“What the government does, the streets can undo” may seem like just a slogan, but weeks of anti-austerity protests have forced the resignation of Romania's prime minister Emil Boc.
The protests began when a solidarity demonstration with deputy health minister Raed Arafat took a violent turn. Arafat had announced his resignation in opposition to a draft healthcare reform bill that partially privatised the healthcare system.
Riot police used tear gas against protesters, who responded by throwing bricks and Molotov cocktails.
The next few days saw the most brutal protests since the 1990s. Thousands of people have been out in the streets in 34 counties demonstrating against public sector wage cuts, reduced benefits, rising youth unemployment, higher value added tax and widespread corruption.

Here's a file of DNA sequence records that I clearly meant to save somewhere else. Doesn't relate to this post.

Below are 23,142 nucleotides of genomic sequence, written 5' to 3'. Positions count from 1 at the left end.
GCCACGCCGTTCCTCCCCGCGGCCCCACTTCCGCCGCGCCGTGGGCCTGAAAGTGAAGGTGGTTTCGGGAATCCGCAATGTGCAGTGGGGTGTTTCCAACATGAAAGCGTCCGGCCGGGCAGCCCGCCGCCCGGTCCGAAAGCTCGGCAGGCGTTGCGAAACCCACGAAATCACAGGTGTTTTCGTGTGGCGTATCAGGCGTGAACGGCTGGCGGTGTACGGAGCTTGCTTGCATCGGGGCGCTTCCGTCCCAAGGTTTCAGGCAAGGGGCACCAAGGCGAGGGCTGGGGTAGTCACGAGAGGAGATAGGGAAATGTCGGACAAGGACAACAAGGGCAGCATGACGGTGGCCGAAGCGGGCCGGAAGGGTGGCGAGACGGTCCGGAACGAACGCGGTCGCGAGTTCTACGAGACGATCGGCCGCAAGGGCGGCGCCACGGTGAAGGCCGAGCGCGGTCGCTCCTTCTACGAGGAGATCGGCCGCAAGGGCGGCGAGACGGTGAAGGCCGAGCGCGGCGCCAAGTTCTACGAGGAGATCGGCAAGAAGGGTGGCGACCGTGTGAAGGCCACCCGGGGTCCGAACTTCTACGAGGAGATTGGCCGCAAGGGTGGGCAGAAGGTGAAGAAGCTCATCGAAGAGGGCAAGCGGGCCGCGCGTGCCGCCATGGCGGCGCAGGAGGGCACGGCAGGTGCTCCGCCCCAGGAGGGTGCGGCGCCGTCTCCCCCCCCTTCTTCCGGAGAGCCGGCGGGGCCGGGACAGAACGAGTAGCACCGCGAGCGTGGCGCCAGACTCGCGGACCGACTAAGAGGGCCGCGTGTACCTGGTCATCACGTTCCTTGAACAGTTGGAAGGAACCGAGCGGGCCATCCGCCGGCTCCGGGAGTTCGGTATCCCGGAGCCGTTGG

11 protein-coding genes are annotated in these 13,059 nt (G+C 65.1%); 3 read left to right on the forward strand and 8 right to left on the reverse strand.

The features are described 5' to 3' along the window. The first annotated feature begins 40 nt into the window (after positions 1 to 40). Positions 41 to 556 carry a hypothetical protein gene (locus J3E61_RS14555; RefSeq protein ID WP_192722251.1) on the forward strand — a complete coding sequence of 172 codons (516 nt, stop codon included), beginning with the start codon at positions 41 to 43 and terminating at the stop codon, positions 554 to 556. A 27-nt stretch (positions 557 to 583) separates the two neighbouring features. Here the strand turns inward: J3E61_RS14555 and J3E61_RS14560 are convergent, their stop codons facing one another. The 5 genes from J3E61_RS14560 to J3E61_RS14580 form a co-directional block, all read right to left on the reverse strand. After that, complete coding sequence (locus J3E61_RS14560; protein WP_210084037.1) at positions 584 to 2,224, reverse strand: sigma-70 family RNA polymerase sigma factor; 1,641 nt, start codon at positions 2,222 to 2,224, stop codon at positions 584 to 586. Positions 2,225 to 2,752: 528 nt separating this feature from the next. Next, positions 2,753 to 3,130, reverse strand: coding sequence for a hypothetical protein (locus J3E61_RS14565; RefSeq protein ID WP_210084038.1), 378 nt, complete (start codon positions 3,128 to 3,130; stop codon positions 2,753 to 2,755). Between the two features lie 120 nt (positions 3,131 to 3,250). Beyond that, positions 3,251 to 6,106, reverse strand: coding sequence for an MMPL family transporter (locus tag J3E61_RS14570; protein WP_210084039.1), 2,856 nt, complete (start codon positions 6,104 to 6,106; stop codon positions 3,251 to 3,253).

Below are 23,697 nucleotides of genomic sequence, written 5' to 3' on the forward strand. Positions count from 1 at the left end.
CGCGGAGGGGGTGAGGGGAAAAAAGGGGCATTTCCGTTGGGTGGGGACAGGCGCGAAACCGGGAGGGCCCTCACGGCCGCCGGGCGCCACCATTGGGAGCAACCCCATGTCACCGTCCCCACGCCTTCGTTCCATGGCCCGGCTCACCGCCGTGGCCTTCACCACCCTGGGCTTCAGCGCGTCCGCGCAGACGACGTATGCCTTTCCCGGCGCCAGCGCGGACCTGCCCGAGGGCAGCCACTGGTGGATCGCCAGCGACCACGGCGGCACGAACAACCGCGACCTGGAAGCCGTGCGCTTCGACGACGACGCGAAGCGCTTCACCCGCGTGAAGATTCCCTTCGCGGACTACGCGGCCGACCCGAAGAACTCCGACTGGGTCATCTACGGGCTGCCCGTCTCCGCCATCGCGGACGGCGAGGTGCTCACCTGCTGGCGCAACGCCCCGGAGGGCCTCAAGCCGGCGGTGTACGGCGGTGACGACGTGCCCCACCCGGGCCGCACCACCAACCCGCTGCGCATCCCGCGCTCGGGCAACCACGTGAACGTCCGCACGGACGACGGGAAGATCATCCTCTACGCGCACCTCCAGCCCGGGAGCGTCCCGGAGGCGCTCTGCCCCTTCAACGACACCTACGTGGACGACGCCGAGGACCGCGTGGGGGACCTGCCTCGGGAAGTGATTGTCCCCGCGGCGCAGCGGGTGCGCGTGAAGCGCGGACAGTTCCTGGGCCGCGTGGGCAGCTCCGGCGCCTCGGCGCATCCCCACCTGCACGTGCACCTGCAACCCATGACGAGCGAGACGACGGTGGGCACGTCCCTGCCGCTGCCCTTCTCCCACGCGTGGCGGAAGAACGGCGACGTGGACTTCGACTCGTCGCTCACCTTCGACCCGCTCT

Romania is one of the poorest countries in the European Union, with an average salary of 350 euros a month. President Traian Basescu’s austerity measures have been deeply unpopular among students and workers.
Demonstrators are now calling for him to step down, four years after he became the first president in Romanian history to be suspended from office and two years after his widely contested re-election.
In the first days of unrest, the controversial draft healthcare bill was withdrawn. In the first week, Arafat was reinstated. On February 6, Boc resigned, along with his cabinet.
February 8 marked the 27th day of demonstrations in University Square, and, despite the snow and the -21°C temperatures, protesters say they aren’t leaving until the government does.
[Reprinted from Counter Fire.]